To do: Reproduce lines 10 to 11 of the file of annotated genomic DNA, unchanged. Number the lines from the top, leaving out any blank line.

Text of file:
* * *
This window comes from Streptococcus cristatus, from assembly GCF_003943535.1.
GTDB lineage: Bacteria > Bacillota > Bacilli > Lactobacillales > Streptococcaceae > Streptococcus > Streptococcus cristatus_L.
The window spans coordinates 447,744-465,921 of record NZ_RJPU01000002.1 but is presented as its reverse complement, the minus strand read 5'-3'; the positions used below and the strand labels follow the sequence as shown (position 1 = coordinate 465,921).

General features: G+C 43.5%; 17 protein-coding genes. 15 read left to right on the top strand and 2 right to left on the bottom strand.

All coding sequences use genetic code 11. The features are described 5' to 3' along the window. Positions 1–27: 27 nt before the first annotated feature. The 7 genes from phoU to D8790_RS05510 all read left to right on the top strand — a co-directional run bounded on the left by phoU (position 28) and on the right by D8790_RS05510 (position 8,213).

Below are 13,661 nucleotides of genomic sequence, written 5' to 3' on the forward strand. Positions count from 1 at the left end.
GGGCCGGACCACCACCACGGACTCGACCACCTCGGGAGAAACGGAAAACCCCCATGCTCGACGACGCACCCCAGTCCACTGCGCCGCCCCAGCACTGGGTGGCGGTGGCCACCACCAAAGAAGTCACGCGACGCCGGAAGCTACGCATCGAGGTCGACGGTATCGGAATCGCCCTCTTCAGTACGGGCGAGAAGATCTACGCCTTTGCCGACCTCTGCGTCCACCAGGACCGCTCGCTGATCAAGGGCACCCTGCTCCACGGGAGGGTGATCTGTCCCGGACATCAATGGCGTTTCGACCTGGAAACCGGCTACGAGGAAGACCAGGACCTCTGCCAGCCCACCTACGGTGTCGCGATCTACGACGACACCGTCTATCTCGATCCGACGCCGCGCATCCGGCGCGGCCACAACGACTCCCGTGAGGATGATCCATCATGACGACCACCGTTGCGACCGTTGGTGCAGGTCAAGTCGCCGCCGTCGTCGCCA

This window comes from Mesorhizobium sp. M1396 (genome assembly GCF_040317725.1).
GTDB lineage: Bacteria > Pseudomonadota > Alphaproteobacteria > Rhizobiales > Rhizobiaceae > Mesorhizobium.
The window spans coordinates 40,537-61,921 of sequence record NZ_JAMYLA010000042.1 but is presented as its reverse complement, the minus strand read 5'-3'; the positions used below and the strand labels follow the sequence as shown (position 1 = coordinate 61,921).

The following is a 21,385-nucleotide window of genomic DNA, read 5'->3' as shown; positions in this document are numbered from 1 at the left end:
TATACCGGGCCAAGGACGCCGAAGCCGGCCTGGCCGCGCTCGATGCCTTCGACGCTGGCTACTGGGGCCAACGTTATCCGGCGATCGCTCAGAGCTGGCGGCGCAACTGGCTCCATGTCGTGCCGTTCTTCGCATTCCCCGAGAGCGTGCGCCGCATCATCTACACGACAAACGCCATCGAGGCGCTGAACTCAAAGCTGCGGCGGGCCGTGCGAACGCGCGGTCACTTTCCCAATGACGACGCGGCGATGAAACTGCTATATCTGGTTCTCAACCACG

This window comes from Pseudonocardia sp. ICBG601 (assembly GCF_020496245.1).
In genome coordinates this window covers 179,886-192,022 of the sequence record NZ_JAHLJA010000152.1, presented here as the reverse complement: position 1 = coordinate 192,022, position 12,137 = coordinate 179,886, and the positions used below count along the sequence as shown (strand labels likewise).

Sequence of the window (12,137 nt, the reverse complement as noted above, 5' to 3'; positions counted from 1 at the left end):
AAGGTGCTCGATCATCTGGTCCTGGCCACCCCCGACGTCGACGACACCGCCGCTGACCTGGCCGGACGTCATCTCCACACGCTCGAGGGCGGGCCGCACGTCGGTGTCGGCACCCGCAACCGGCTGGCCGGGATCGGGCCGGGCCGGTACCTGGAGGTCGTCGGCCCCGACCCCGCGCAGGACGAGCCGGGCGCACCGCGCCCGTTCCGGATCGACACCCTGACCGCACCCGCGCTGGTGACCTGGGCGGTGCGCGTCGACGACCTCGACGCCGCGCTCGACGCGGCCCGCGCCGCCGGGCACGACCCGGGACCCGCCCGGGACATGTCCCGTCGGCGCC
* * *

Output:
The window spans coordinates 40,537-61,921 of sequence record NZ_JAMYLA010000042.1 but is presented as its reverse complement, the minus strand read 5'-3'; the positions used below and the strand labels follow the sequence as shown (position 1 = coordinate 61,921).

The following is a 21,385-nucleotide window of genomic DNA, read 5'->3' as shown; positions in this document are numbered from 1 at the left end: